The constitution, approved Sunday on a 200-4 vote, was expected to be signed by the president, prime minister and Assembly speaker Monday, Tunisia Live reported.
The National Constituent Assembly was elected in October 2011 to draft the document, which organizers said they hoped would be completed in a year. Political disputes and assassinations of two politicians extended the process.
Heated debates arose over issues such as the role of religion in the constitution, presidential candidacy requirements and details of the post-constitution transition, Tunisia Live said.
Lawmaker Zied Laadhari of the Islamist Ennahdha party praised the finished product.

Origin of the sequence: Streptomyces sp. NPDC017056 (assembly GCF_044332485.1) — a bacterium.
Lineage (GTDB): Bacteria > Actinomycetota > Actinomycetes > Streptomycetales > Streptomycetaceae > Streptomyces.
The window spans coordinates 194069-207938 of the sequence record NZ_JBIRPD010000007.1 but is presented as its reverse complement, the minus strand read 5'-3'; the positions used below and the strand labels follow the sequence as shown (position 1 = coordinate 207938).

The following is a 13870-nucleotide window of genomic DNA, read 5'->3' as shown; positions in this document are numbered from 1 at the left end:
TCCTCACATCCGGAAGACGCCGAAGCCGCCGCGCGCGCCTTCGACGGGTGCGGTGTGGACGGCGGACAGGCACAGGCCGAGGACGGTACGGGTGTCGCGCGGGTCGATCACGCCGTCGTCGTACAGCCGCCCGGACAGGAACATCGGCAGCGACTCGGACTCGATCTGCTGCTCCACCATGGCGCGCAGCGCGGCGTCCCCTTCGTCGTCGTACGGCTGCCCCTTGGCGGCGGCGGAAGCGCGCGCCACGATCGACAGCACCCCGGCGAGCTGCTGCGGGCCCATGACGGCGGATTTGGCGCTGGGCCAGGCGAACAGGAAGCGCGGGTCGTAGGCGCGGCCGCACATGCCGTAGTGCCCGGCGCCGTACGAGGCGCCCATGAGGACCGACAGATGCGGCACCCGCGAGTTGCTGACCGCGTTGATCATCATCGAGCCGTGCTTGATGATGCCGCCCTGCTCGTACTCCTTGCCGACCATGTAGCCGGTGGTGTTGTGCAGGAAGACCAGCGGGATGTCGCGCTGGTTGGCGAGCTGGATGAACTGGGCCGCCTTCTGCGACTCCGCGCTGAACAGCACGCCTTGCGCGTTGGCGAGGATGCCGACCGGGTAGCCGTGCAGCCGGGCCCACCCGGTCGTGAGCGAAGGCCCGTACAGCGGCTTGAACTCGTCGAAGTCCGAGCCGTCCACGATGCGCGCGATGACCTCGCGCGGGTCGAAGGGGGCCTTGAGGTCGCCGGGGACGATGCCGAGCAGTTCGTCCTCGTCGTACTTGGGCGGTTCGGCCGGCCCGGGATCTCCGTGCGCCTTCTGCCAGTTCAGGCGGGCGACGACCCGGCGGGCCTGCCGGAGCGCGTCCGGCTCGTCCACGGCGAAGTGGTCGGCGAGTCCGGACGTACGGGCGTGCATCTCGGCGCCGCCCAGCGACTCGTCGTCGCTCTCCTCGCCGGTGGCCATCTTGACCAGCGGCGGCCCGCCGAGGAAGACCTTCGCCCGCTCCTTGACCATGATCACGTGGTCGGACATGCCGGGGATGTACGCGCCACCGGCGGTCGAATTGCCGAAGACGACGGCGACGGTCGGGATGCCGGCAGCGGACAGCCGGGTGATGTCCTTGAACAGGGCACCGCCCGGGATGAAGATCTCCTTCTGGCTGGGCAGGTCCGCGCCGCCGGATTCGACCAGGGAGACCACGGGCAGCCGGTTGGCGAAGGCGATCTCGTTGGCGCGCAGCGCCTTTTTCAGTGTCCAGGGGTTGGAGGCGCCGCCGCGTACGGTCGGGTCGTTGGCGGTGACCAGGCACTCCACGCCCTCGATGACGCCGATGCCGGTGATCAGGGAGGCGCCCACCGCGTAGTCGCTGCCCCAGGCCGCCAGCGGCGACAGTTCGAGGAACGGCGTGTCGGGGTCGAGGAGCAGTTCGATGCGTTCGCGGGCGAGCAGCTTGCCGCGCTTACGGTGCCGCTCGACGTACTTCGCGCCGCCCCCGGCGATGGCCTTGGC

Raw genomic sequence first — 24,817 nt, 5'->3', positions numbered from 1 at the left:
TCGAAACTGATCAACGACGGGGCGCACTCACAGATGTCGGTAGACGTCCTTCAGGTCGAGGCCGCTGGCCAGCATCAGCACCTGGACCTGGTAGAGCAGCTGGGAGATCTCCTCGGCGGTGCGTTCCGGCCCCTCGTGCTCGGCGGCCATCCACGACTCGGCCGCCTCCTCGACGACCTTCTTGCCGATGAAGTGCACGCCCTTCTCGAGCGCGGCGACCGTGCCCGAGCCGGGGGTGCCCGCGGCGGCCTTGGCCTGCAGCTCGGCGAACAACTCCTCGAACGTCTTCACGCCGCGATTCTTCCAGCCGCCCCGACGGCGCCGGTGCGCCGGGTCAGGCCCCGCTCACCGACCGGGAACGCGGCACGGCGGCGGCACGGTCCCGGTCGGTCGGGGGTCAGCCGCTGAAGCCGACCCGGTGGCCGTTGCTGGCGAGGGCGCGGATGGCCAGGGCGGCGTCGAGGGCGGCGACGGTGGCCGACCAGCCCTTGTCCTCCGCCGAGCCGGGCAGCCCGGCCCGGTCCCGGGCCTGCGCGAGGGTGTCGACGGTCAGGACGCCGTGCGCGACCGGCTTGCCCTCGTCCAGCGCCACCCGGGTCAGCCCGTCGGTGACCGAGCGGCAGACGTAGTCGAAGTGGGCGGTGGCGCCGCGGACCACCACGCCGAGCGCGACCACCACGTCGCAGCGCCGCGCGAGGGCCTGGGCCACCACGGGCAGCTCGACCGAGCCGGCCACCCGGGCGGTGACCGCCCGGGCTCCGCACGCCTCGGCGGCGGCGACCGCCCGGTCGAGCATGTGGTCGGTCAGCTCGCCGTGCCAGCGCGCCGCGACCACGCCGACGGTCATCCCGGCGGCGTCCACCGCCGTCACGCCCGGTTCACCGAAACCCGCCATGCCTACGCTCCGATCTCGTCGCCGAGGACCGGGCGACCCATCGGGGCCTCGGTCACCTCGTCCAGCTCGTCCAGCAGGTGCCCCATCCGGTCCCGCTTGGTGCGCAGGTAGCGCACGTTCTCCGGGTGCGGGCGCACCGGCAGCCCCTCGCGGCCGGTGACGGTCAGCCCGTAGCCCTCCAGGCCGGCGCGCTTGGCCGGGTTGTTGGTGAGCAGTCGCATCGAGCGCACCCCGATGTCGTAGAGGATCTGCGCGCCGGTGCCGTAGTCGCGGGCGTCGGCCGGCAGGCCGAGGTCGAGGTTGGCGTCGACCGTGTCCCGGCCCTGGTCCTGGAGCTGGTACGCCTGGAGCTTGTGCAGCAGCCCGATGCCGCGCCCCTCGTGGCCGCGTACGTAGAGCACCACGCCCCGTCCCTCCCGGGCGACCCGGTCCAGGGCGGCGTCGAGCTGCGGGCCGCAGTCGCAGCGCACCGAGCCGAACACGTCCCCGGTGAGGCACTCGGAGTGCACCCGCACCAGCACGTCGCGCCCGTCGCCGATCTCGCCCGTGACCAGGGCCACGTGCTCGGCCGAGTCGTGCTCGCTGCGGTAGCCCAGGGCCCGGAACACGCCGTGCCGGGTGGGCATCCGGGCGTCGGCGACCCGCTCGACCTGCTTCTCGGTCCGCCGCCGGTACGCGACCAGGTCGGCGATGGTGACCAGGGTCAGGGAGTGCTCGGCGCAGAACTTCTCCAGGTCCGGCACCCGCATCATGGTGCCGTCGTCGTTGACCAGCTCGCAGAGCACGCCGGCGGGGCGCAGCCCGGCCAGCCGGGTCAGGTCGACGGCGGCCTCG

"It's a result in which everybody can find himself and that's the most important thing," he told Tunisia Live. "It's a mixture of compromise between the different political and social forces in the country and that's a very good thing."
Assembly member Mbrouka Mbarek of the Congress for the Republic party told Tunisia Live the constitution was progressive in several areas, including provisions for sustainable use of natural resources and decentralization of government.
"We are the first country in the world to put open government in the constitution," Mbarek said.
Mbarek said the constitution will be implemented over time.
"We won't feel the effects right away. We are going to implement it slowly," she said.
The new constitution is part of the transition since the 2011 unrest that led to the ouster of former president Zine el-Abidine Ben Ali.